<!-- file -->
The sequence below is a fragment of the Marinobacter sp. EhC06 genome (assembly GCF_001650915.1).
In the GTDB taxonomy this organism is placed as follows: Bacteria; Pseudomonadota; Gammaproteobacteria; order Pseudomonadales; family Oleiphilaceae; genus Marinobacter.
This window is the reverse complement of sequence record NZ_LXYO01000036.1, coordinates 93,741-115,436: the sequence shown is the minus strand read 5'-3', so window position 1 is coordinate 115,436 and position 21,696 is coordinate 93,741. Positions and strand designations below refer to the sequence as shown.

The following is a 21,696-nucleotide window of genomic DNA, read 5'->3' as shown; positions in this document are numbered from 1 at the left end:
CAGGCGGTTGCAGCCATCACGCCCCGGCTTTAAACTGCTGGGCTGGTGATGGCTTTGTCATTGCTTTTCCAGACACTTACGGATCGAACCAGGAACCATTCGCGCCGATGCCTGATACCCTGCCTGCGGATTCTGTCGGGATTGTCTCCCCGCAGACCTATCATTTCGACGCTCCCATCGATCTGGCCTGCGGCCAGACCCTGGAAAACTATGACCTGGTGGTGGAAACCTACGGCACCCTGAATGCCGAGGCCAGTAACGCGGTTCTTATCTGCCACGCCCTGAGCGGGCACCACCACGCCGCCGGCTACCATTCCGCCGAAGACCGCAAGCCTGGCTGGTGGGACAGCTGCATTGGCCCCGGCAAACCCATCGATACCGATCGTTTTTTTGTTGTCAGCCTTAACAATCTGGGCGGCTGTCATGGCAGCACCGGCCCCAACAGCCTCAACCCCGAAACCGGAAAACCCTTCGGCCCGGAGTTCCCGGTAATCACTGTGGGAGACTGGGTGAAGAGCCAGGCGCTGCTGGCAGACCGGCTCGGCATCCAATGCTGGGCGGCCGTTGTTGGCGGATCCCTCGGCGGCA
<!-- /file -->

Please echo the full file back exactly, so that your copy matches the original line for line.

The sequence below is a fragment of the Marinobacter sp. EhC06 genome (assembly GCF_001650915.1).
In the GTDB taxonomy this organism is placed as follows: Bacteria; Pseudomonadota; Gammaproteobacteria; order Pseudomonadales; family Oleiphilaceae; genus Marinobacter.
This window is the reverse complement of sequence record NZ_LXYO01000036.1, coordinates 93,741-115,436: the sequence shown is the minus strand read 5'-3', so window position 1 is coordinate 115,436 and position 21,696 is coordinate 93,741. Positions and strand designations below refer to the sequence as shown.

The following is a 21,696-nucleotide window of genomic DNA, read 5'->3' as shown; positions in this document are numbered from 1 at the left end:
CAGGCGGTTGCAGCCATCACGCCCCGGCTTTAAACTGCTGGGCTGGTGATGGCTTTGTCATTGCTTTTCCAGACACTTACGGATCGAACCAGGAACCATTCGCGCCGATGCCTGATACCCTGCCTGCGGATTCTGTCGGGATTGTCTCCCCGCAGACCTATCATTTCGACGCTCCCATCGATCTGGCCTGCGGCCAGACCCTGGAAAACTATGACCTGGTGGTGGAAACCTACGGCACCCTGAATGCCGAGGCCAGTAACGCGGTTCTTATCTGCCACGCCCTGAGCGGGCACCACCACGCCGCCGGCTACCATTCCGCCGAAGACCGCAAGCCTGGCTGGTGGGACAGCTGCATTGGCCCCGGCAAACCCATCGATACCGATCGTTTTTTTGTTGTCAGCCTTAACAATCTGGGCGGCTGTCATGGCAGCACCGGCCCCAACAGCCTCAACCCCGAAACCGGAAAACCCTTCGGCCCGGAGTTCCCGGTAATCACTGTGGGAGACTGGGTGAAGAGCCAGGCGCTGCTGGCAGACCGGCTCGGCATCCAATGCTGGGCGGCCGTTGTTGGCGGATCCCTCGGCGGCA